• [0091]
    It is noted that in the above description MS 20 is not adapted to handle redundant transmissions. Thus, the invention may be implemented without changing MSs 20. In some embodiments of the invention, however, MSs 20 are configured to identify redundant packets. In these embodiments, the operation of MSs 20 is simplified and they do not need to form LLC packets which are later discarded. Optionally, the transmission of packets is performed in a manner which is compatible with MSs 20 which are not adapted to handle redundant transmissions, and those MSs 20 which are adapted to identify the redundancy enjoy the advantages of simpler operation. In some embodiments of the invention, the MSs 20 identify the redundant packets by comparing the packets received to see that they are identical. Alternatively or additionally, any other method which does not include adding markings to the packets is used by MSs 20 to identify the redundant RLC segments. Further alternatively or additionally, markings are added to the redundant RLC segments, and/or to the packets for which copies were prepared, so as to allow easy identification by MSs 20 configured to identify the packets.
  • [0092]
    In some embodiments of the invention, the markings require that all the MSs 20 are configured to identify the redundant packets. These embodiments allow simpler methods of redundancy, but require configuration of all MSs 20 used.
  • [0093]
    Instead of generating redundant segments and/or in addition to the redundant segments, important RLC segments may be transmitted on a channel having a higher quality than the channel used for regular RLC segments. Optionally, the connection uses two channels for transmission of data. One of the channels has a higher bit rate and therefore a lower quality. Optionally, important segments are transmitted on the higher quality channel. Optionally, when there is additional bandwidth on the high quality channel, regular segments are transmitted on the high quality channel. Alternatively, regular segments are not transmitted on the high quality channel in order to further increase the quality level of the channel.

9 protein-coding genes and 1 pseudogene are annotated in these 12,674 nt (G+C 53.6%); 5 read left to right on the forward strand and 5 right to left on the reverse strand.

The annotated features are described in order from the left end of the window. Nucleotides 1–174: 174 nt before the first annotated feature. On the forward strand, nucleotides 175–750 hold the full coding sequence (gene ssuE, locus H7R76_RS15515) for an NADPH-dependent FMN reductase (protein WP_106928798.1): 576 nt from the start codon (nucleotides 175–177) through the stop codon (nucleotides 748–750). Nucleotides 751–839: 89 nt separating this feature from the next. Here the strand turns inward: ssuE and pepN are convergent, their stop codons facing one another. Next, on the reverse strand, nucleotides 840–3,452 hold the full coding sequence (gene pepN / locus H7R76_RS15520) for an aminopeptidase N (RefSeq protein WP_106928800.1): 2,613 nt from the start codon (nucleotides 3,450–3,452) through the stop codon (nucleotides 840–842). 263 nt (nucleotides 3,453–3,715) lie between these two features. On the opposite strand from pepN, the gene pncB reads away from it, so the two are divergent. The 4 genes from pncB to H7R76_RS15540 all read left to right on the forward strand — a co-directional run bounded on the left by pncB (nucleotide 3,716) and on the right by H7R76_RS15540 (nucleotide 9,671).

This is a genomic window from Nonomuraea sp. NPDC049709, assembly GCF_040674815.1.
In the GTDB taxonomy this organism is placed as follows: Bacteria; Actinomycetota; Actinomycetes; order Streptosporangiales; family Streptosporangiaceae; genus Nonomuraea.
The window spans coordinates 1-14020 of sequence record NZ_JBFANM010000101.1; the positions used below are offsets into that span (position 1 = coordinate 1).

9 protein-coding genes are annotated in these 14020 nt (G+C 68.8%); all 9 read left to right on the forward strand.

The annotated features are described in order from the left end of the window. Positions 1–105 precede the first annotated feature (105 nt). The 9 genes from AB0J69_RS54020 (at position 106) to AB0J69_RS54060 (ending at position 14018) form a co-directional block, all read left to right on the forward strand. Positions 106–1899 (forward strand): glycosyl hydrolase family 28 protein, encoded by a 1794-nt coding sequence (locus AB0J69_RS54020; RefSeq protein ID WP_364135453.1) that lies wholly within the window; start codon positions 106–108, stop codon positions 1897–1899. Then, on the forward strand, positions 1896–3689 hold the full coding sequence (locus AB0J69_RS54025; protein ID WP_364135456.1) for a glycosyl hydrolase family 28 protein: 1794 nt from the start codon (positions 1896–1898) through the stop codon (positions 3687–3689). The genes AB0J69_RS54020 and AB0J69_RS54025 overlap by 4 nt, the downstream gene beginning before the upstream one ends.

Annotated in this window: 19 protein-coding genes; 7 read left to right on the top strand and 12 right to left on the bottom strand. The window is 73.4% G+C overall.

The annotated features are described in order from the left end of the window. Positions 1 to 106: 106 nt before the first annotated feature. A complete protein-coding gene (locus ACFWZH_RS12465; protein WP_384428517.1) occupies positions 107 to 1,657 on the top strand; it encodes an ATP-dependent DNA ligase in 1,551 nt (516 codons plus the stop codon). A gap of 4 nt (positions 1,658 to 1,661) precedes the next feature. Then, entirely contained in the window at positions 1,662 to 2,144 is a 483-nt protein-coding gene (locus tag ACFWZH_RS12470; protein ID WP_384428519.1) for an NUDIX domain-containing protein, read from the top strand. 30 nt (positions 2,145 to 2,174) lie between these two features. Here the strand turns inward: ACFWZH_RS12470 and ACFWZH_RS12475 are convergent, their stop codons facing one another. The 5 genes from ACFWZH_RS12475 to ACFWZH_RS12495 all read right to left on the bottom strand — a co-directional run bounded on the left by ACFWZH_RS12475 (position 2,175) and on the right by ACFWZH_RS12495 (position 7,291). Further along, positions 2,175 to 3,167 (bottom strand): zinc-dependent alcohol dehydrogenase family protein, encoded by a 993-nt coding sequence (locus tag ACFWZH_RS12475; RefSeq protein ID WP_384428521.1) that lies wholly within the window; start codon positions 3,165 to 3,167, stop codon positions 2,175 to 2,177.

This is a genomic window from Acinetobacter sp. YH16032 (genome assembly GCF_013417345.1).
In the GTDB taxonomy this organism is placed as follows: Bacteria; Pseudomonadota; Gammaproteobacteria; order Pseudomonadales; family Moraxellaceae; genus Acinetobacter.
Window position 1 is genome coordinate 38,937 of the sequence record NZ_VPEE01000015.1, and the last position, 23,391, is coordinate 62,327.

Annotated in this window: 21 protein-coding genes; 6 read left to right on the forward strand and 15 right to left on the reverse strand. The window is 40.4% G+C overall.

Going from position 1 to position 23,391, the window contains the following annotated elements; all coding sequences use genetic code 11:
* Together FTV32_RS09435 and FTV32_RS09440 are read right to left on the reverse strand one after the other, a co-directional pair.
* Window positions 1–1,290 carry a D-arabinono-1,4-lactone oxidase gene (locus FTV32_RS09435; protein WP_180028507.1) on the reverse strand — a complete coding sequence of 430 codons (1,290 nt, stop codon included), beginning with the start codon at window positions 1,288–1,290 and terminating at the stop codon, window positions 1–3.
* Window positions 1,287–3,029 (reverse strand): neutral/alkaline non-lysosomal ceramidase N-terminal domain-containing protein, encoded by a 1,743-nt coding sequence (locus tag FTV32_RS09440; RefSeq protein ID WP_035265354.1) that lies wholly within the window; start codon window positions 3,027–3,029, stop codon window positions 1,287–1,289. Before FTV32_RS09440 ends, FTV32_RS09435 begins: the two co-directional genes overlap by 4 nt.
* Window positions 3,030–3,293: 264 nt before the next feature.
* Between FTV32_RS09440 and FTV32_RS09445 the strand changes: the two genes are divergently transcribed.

• [0094]
    In some embodiments of the invention, as mentioned above, the application data transmitted to MS 20 is protected by a forward error correction (FEC) code, such that if some of the transmitted RLC segments are lost the data can still be reconstructed from those RLC segments which were received The FEC is optionally prepared with the data of each RLC segment serving is a separate unit of the FEC preparation. Since some RLC segments include an LLC border portion, these segments include less data. Optionally, in order to have equal size data units for FEC calculation, the data of which is to be packaged into a segment including an LLC border portion is padded with padding bits for the purpose of calculating the FEC. The padding bits are not transmitted to MSs 20.
  • [0095]
    FIG. 7 is a schematic illustration of a division of an original data stream 580 into RLC segments 225, in accordance with an exemplary embodiment of the invention. Original data stream 580 is broken up into original data blocks 582, for each of which a respective PEC block 586 is generated. Each pair of original data block 582 and respective FEC block 586 is optionally broken up into a plurality of IP data packets 588, including a header 590 (e.g., including IP and UDP headers) together with a portion of block 582 and/or 586.
  • [0096]